As DPN's Business Development Leader, Michael has extensive experience in the Financial Planning industry and passion for improving clients financial wealth and stability.
What is financial wellness?
Financial wellness is about recognising the importance of feeling secure and financially comfortable. In the same way that we try and look after ourselves through exercise and diet, financial wellness is recognizing the stress caused by a chaotic present and uncertain financial future. An example of financial un-wellness might be workers concerned about not having enough money saved for their retirement or struggling with a mountain of debt.
Why financial wellness in the workplace matters
Financial wellness is not a condition that is often visible. Yet it infiltrates its way through every part of a work environment. Financial stability and security are directly intertwined with productivity. Workers who feel stressed and financially unhappy simply won’t be as productive at their jobs.
Financial wellness impacts small and large businesses equally. Ignoring it is like disregarding a virus in your body. Sooner or later it will affect the health of the whole company.
So what are some of the consequences of financial un-wellness? Let’s look at a few of the results:
Absenteeism: Workers who are stressed and feeling under pressure will be more likely to take time off. They may be moonlighting a second job. Or they may simply get sick more often as the stress impacts on their health.
Presenteeism: This may seem like the polar opposite of absenteeism. In fact, it’s not. It’s a term meaning employees who turn up to work but for all intents and purposes really aren’t there. They’re basically going through the motions and not engaged. Maybe they are even working a second job on the side from the office. Or they spend their time at work worrying about finances and so they’re not really doing their jobs. Certainly you’re not going to see employees with presenteeism display initiative or enthusiasm.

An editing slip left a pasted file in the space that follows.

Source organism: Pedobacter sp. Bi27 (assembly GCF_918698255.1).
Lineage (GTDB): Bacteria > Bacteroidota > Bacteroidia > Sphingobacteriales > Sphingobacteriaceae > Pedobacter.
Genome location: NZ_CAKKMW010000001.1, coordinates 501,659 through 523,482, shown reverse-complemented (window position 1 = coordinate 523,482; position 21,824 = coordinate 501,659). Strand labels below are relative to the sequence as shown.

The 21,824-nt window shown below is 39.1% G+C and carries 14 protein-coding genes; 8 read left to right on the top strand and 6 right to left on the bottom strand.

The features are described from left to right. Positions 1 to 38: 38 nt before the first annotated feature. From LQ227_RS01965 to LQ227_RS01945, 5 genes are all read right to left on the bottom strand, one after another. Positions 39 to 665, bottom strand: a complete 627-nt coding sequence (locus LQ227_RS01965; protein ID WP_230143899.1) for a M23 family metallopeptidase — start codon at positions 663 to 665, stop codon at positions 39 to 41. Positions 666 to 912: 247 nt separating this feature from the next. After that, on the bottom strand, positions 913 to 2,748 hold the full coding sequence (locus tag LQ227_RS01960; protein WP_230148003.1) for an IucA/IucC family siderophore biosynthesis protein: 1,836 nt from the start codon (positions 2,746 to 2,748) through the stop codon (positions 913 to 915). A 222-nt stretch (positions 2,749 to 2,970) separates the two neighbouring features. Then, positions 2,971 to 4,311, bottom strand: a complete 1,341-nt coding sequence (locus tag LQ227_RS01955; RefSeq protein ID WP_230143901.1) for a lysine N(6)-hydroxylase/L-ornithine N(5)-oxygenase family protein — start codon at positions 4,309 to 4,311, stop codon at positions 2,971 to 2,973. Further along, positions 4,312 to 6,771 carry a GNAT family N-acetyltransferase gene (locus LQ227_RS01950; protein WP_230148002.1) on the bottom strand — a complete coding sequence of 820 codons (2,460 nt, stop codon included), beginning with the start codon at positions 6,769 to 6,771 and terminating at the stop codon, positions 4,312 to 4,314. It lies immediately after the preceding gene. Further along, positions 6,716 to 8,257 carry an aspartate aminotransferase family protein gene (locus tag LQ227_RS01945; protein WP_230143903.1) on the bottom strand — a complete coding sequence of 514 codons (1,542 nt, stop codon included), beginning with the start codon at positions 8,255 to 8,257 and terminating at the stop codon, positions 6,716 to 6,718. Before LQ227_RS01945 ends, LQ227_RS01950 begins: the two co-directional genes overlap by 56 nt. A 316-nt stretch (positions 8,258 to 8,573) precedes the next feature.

Lack of involvement: Staff members who are unhappy probably won’t feel invested in the business. This may mean that no one is interested in any after work social activities. Or that they’re not going to help come up with strategies to help the business. The ultimate result is that you have a workplace where everyone is doing the bare minimum and not helping to drive the business forward. It also means a workplace made of individuals, which means a lack of collegiality and a culture that’s not team based.
Physical effects: The financial stress will filter into the staff’s physical well being. It can cause insomnia, fatigue, depression, migraines and poor diet. This in turn affects their productivity and attitude whilst at work.
Financial stress in Australian workplaces
A study by the Australian Psychological Society in 2017 found that 24% of the employees surveyed feel financially stressed. Wesley Mission’s survey of 500 households in New South Wales found 44 per cent were experiencing financial stress. That’s an increase of 7% from 2010. Meanwhile The CoreData/Financial Mindfulness Financial Stress Survey in 2017 found 30 per cent of people reported financial stress, and the problem affects all socio-economic groups. That’s nearly one in three Australians feeling financially stretched.
Financial wellness solution
So how do you go about addressing the issue of financial wellbeing in your organisation? Many businesses invest in various financial wellness programs. These have varying degrees of success. There are also direct measures you can put in place to instantly boost your staff’s financial wellness. We’ll look in depth at all the solutions in part 2.